Guest Contributor | Sep 15, 2020 | 0
You are the perfect brand…Make it outstanding…Shine!
Personal branding has become fundamental for business and career success, said Sigrid Tjijorokisa of Standard Bank this week Thursday when she delivered the inaugural address at the 20th Economist Businesswomen Conference in Ongwediva.
Sigrid represented her employer, Standard Bank of Namibia, who is the main conference sponsor. Another conference supporter, Telecom Namibia, is the major sponsor of all the Economist Businesswomen projects.
Sigrid talked to the conference delegates from her own experience through a career in financial services that saw her rise from Company Secretary to where today she heads Standard Bank’s Legal and Governance division.
“Your personal brand is about a lot more than just what you say about yourself. It isn’t what you say it is; it’s what other people say about you when you leave the room. It is a thought in energy, it is what people think of you,” she told her appreciative audience.
She continued “[Your personal brand] communicates your value to the world. It is how you appear to the world. Like everything about you, your personal brand is unique. In other words, your brand identity is the totality of what people perceive about you and is defined by everything you do, based on what they find when they Google you, how you interact with them and others, what kind of people you associate with, what leadership roles you’ve taken on, the type of content you’ve created, the ideas you promulgate, what kind of vehicle you drive, from what you wear to how you compose emails to how you conduct yourself on the phone and more. Your brand will always be defined by the traits you display and the work you do in your life.”
Warning the women not to align their views of themselves to judgemental expectations of others, Sigrid said “when you shape your behaviour based on external stimuli and people’s ever changing perception of you, you will end up jojo….up when the approval levels are up but constantly on a downward and upward spiral. A jojo also implies that you are not in control. You go up and down depending on who decides to flip it. And what happens if no one wants to play.”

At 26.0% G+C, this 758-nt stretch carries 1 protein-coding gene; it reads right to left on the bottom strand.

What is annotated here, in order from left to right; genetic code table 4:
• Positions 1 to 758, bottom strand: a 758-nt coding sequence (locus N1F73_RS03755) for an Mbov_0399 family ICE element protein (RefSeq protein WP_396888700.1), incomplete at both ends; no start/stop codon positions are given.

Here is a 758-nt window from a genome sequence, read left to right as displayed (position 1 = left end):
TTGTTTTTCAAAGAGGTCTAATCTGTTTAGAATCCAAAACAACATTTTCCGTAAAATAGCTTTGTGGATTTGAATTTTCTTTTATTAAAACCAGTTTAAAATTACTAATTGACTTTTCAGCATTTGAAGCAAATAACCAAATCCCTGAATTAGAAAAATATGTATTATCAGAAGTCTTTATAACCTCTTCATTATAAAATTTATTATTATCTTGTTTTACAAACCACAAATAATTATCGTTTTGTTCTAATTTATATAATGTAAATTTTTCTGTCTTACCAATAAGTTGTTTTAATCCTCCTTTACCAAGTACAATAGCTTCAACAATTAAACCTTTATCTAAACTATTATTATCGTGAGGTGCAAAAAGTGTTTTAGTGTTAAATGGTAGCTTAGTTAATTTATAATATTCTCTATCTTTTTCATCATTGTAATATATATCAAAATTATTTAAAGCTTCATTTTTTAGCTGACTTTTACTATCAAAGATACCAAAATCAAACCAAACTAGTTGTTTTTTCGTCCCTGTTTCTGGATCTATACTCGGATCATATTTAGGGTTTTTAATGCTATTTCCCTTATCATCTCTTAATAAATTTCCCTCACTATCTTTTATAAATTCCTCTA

In a particularly revealing slide, “Achieving more of what you want, by being more of who you are,” she said “strong personal brands are those that continually value and consistently act in ways that build trust, confidence and resilience.”
Incorporating her own experience into her presentation, she stated “When matriculating in Namibia my school career advisors told me to become a secretary. I told myself at the age of 17….Hell No. I went on to study for a Legal degree.”
On the mundane aspects of any career, she advised “I am not perfect and also not always right. So from time to time I also have to auto correct. But it is me-driven. My belief is that I am accountable to God and myself and that if I can look in the mirror and be totally comfortable that God approves and I am comfortable that I am doing the right thing….,,,then I don’t really care whether anyone approves or not.”
“I am very zealous over my brand. Which means I have to be responsible on how I manage it. No man is an island and your behaviour in and outside the workplace will determine how people perceive you. If you don’t take yourself seriously, do not expect anyone else to. Relationships must be chosen wisely. It is better to be alone than to be in bad company. Stop trying to compete against other people. Don’t worry about what others are doing better than you. Concentrate on beating your own records every day.”
Caption: Sigrid Tjijorokisa (second from left) of Standard Bank surprised the delegates at the 20th Economist Businesswomen Conference when she gave out five copies of the authoritative book on authenticity, “Becoming Michelle Obama.” (Photograph by Desèré Lundon-Muller)